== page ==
The Chicago Sun-Times and I go way back.
In 1993, the paper covered an event at the University of Chicago when I received my first writing award. I’ll never forget. The news article, written by reporter Art Golab, had the headline Prize-Winning Poets Write What They Live.”
As an eighth-grader at the now-shuttered St. Dorothy Catholic School in Chatham, I reluctantly entered a poetry contest. It was one of those instances when the teacher makes the entire class write something.
Admittedly, I put little effort into my submission. I just wrote about my neighborhood, my friends, along with all of the things kids at that age deal with. After all, this was at a time in the city when kids believed the urban legend that “Homey the Clown” was driving around in a van abducting children, along with people being shot over Starter jackets.
Turns out my first dive into writing caught the eye of one of the greatest writers of all time.
I got a phone call from the legendary poet Gwendolyn Brooks, our state’s poet laureate. She told me that I was one of the recipients of the Illinois Poet Laureate Award.
I was in shock.
I told my mom, “Gwendolyn Brooks is on the phone, and she says I won a poetry contest.” Of course, some of her writing was in our family library, so my parents were elated. At the time, my mother told me that if you won an award without trying, imagine what you can do when you put your mind to something.
Years later, I found my way back to writing. My writing ended up being in media outlets such as Rolling Stone, DNAinfo, ESPN The Undefeated, Chicago Magazine – and later here in the Sun-Times.
I often think of that moment when I received the award. Along the way, Brooks, Ida B. Wells, Fred Hampton and Harold Washington became major influences in my writing. I’m passionate about my writing. That comes from wanting to do right by the people who paved the way from me to succeed.
Video by Marcus DiPaola | Chicago Sun-Times
Currently, I am a finalist for a Peter Lisagor Award for the second year in a row. That’s the closest thing Chicago journalists can get to a Pulitzer Prize locally. My family often reminds me those nominations aren’t the first recognition I’ve gotten as a writer.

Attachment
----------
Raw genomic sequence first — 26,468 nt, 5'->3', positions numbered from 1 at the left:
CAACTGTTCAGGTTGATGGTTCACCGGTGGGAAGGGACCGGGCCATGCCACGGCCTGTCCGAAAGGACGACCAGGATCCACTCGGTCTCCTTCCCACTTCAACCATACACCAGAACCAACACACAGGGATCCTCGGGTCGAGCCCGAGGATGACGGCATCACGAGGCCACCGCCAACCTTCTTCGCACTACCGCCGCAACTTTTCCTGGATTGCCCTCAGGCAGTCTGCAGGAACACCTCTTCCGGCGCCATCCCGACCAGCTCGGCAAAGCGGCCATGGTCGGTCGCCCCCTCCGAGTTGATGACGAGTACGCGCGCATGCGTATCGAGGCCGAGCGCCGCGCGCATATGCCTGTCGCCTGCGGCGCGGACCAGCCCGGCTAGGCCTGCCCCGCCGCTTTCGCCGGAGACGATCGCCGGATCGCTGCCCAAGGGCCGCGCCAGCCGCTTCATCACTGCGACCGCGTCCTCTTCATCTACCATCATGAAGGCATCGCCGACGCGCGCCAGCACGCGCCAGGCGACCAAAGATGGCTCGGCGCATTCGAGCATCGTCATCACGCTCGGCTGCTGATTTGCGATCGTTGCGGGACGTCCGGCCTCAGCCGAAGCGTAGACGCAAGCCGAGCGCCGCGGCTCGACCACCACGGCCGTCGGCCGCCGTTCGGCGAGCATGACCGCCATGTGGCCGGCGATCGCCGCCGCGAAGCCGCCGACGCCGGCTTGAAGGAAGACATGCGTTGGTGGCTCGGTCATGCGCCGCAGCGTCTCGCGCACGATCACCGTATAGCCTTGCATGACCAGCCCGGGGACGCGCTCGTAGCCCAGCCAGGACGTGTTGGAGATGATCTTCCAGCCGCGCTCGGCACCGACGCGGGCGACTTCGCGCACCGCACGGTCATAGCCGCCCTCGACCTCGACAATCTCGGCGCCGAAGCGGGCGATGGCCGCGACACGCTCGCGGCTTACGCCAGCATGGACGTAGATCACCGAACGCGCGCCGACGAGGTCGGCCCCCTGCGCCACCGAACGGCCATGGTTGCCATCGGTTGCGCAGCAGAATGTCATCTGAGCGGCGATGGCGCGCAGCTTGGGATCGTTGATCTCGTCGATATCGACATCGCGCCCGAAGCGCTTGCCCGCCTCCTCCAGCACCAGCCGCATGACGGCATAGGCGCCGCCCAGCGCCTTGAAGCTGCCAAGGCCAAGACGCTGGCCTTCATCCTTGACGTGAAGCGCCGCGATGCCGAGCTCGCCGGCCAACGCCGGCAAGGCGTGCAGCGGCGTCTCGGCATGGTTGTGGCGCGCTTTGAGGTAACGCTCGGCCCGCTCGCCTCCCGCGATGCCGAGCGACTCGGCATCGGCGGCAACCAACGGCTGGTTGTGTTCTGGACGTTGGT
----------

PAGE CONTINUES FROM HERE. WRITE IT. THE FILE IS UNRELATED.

When word got out that I had been hired by the Sun-Times earlier this year, I heard from a lot of people who told me what it means for a black journalist to work at their hometown newspaper.
It’s a responsibility to assist in telling the stories of a community that often has a legitimate distrust for the press. One of my goals as a journalist was to get a job at either one of our city’s main newspapers.
Before that, as a kid I read the Sun-Times. And I understood what it meant to the readers.
I read Mary Mitchell’s columns and the Bulls coverage by John Jackson and Lacy J. Banks, the first black sportswriter at the Sun-Times.
As a young man, I was aware that representation matters.
And that same representation goes for all Chicagoans who deserve the best journalists in town telling their stories.
The Sun-Times covered a kid who ended up becoming one of their writers.
I can tell you as a South Side Chicagoan, it is an honor to have a byline in the “hardest-working paper in America.”
Knowing the state of the journalism industry, along with being the victim of a layoff from a previous employer, I’d like to keep working at the Sun-Times for as long as they’ll have me.
For that to happen, I need all of you to put some skin in the game.
All of us have a say in what happens in our city.
Join the fight.
Subscribe to the Sun-Times.
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